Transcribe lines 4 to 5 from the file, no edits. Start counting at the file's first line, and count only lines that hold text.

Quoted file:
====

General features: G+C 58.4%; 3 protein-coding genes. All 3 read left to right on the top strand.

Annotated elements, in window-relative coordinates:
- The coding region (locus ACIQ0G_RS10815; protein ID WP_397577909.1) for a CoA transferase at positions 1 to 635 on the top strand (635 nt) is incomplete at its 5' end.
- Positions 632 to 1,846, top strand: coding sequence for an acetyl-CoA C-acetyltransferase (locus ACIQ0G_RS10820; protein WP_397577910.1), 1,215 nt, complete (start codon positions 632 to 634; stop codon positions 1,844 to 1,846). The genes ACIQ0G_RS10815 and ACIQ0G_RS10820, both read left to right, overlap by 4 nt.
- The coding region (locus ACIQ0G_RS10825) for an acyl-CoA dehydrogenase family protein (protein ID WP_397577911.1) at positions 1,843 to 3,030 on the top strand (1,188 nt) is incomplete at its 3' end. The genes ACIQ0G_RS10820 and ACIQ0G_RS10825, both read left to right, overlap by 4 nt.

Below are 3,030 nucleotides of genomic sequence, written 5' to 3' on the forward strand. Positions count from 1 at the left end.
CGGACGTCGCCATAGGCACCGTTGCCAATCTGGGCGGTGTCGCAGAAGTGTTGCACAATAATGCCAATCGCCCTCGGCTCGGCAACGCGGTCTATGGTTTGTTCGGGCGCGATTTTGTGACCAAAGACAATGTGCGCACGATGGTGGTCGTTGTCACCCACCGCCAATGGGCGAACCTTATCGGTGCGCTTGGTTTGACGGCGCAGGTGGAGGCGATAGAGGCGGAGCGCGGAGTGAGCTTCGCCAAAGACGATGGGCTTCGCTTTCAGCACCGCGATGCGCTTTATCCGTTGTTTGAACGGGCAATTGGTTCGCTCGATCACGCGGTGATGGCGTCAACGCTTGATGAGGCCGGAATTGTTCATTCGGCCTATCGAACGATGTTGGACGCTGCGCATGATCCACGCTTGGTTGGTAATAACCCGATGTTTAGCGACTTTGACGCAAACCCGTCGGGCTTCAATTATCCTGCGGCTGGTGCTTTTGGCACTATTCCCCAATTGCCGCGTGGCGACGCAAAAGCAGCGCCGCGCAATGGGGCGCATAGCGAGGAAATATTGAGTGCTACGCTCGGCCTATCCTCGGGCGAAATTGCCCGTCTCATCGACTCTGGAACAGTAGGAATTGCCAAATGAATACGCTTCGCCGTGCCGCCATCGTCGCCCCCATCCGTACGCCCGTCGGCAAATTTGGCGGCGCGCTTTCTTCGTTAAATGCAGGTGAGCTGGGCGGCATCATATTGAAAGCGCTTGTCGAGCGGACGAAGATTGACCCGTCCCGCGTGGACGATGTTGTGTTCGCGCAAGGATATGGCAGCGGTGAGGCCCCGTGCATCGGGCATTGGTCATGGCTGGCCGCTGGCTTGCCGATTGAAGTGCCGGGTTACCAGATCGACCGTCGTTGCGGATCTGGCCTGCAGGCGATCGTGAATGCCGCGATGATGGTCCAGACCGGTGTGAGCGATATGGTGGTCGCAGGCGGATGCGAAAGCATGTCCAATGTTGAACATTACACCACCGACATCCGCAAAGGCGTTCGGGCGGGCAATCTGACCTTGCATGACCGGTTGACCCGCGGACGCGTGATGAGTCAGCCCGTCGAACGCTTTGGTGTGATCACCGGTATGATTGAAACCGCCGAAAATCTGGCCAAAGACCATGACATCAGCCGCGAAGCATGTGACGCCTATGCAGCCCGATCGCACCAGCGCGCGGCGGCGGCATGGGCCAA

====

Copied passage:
- Positions 632 to 1,846, top strand: coding sequence for an acetyl-CoA C-acetyltransferase (locus ACIQ0G_RS10820; protein WP_397577910.1), 1,215 nt, complete (start codon positions 632 to 634; stop codon positions 1,844 to 1,846). The genes ACIQ0G_RS10815 and ACIQ0G_RS10820, both read left to right, overlap by 4 nt.
- The coding region (locus ACIQ0G_RS10825) for an acyl-CoA dehydrogenase family protein (protein ID WP_397577911.1) at positions 1,843 to 3,030 on the top strand (1,188 nt) is incomplete at its 3' end. The genes ACIQ0G_RS10820 and ACIQ0G_RS10825, both read left to right, overlap by 4 nt.